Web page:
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Upbringing and Early Life

Page history last edited by Meaghan Kelly 11 years, 6 months ago

The Upbringing & Early Life of E.E. Cummings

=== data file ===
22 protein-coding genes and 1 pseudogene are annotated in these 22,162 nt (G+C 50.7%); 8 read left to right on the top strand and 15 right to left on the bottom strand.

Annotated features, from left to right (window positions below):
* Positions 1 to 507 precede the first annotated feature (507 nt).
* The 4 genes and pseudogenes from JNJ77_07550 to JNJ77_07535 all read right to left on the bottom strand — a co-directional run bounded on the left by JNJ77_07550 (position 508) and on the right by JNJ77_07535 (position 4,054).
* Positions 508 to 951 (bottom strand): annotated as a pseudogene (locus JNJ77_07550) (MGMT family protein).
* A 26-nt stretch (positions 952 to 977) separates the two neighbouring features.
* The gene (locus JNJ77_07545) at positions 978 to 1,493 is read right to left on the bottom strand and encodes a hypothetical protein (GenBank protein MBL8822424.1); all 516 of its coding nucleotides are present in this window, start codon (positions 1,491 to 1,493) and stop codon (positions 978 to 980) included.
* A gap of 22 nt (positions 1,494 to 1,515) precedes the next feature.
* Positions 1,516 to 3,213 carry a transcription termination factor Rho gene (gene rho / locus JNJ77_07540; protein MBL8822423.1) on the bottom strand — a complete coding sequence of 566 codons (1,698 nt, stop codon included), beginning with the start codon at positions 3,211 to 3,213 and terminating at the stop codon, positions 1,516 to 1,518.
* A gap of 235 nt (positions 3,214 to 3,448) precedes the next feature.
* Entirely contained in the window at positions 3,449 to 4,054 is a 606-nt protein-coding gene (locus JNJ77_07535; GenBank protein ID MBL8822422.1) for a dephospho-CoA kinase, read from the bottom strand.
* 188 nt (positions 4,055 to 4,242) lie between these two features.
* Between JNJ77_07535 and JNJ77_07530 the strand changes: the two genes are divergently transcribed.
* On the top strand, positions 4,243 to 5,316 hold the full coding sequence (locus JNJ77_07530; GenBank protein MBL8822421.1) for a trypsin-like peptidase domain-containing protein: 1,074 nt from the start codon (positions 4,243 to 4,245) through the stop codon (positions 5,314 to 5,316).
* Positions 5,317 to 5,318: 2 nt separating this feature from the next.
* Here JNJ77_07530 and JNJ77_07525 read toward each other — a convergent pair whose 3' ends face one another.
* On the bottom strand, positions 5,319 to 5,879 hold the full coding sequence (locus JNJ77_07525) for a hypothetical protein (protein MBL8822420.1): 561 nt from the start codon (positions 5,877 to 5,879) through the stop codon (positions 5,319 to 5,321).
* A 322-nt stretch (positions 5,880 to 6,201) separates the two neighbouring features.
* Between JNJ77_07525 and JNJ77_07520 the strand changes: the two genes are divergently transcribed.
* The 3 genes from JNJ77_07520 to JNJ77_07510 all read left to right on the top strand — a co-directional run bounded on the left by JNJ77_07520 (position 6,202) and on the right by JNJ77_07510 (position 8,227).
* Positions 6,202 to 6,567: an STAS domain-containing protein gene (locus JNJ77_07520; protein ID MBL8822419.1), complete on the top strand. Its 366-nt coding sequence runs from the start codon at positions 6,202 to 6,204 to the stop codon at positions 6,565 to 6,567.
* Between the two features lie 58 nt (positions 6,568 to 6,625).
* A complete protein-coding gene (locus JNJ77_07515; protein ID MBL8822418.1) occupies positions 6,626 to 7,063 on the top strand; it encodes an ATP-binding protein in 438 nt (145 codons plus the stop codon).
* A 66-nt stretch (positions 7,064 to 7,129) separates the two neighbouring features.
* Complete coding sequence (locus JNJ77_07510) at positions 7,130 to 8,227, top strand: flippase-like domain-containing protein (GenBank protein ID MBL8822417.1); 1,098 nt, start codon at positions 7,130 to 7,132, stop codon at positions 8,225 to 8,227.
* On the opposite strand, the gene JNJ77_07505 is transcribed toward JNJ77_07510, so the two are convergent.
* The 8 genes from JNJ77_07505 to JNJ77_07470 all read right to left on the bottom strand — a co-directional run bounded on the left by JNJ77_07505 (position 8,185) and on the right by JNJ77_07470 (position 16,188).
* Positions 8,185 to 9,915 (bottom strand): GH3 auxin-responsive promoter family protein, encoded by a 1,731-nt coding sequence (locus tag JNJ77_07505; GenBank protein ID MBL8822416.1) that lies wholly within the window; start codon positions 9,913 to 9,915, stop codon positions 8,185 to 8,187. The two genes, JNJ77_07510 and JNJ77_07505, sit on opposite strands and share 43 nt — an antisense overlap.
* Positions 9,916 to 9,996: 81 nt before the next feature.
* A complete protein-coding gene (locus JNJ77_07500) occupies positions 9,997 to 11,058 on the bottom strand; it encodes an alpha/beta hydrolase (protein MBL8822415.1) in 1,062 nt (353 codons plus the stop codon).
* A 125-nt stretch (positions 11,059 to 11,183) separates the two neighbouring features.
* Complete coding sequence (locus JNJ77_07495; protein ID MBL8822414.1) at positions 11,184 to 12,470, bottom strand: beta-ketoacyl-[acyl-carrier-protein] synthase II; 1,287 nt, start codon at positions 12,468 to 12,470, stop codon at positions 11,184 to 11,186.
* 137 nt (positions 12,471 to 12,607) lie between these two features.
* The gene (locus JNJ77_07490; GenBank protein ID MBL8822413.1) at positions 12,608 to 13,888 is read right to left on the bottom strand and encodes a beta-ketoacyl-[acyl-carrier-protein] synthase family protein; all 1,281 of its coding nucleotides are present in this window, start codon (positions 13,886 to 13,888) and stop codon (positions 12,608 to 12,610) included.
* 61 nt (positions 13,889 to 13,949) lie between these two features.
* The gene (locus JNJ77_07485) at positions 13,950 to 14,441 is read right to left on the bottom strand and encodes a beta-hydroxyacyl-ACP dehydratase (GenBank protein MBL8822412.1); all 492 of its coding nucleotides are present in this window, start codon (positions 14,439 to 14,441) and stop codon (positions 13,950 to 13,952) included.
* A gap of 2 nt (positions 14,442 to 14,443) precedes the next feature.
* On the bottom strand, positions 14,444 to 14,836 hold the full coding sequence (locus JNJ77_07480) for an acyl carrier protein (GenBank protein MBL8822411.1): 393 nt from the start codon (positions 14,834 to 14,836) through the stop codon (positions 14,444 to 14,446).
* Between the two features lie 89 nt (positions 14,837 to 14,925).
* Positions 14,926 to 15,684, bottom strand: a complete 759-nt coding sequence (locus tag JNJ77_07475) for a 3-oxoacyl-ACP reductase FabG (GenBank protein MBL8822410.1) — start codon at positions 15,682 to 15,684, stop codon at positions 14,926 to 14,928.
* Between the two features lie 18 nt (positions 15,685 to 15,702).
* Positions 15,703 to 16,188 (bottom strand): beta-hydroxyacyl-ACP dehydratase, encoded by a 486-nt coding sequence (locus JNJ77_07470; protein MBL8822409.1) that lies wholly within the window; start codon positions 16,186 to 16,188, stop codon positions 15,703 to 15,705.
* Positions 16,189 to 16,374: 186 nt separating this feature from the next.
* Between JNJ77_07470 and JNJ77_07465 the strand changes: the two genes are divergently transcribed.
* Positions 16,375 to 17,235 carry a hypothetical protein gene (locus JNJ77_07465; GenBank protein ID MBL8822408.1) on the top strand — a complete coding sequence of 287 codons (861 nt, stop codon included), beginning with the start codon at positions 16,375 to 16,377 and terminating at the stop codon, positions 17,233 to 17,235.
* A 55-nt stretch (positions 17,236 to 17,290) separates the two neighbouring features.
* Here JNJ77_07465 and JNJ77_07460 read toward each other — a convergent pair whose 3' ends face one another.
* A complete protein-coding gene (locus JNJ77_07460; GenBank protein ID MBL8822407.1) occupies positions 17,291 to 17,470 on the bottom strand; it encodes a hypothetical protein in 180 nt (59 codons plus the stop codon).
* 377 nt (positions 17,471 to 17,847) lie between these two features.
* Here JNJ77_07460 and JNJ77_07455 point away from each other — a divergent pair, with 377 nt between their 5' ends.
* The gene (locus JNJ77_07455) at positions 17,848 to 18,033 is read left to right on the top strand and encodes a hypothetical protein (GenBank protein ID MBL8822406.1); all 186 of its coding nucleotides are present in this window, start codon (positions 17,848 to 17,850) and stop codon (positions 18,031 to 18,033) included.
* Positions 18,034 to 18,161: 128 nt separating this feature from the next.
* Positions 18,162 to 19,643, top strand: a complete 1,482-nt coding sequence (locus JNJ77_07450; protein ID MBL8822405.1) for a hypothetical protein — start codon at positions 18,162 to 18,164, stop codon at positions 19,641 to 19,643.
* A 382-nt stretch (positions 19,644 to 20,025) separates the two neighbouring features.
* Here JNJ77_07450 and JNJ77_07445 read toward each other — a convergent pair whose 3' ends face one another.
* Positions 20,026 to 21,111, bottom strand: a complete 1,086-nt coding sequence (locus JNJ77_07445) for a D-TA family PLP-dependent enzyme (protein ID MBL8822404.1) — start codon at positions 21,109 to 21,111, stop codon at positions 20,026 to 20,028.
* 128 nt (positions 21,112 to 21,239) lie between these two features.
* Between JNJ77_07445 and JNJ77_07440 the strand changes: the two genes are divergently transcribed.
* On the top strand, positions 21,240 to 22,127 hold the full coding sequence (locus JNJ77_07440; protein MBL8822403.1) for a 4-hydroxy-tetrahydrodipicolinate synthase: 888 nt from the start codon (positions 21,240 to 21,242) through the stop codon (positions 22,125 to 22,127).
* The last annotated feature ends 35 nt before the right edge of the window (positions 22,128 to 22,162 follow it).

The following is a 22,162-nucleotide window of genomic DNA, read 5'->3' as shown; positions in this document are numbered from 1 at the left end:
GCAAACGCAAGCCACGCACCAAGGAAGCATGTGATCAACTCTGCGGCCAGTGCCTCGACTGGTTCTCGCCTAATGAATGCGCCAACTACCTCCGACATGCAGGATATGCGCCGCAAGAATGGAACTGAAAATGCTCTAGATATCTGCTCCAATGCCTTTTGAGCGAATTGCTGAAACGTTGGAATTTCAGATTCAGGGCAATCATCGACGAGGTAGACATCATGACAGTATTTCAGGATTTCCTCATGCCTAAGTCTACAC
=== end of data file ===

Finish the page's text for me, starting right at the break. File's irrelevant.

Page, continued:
Cummings was born on October 14 1894, in Cambridge, Massachusetts, to an affluent and influential family of the time. His father was a professor of sociology and political science at Harvard University (where E.E. would later lecture), but then went on to become a minister at a Unitarian Church. Cummings also went on to attend Harvard, studying English and the Classics, and graduating magna cum laude. His controversial commencement address in 1916 was merely a taste of his future writing career, especially in the sense of incorporating visual artistry into literary works, which takes the form of innovative typography. His poems had been published regularly in the university magazine Harvard Monthly, aiding in the first exposure of his poetry. After graduating, Cummings enrolled in the Norton-Harjes Ambulance Corp which later led to his experiences in a military detention camp after expressing pacifist views toward the war. He recounts this experience in his novel The Enormous Room, one of the first pieces that helped him get his name out in the open. After serving in the U.S. Army until 1918, Cummings went on to live in and travel to a variety of places, such as Paris, New York, the Soviet Union, Africa, and Mexico. His travels and upbringing effected his literature greatly, and so did his experiences with love. Three wives and a lost daughter made love one of Cummings' favorite subjects, and he intertwined the transcendentalist teachings from his Unitarian father into these works as well.

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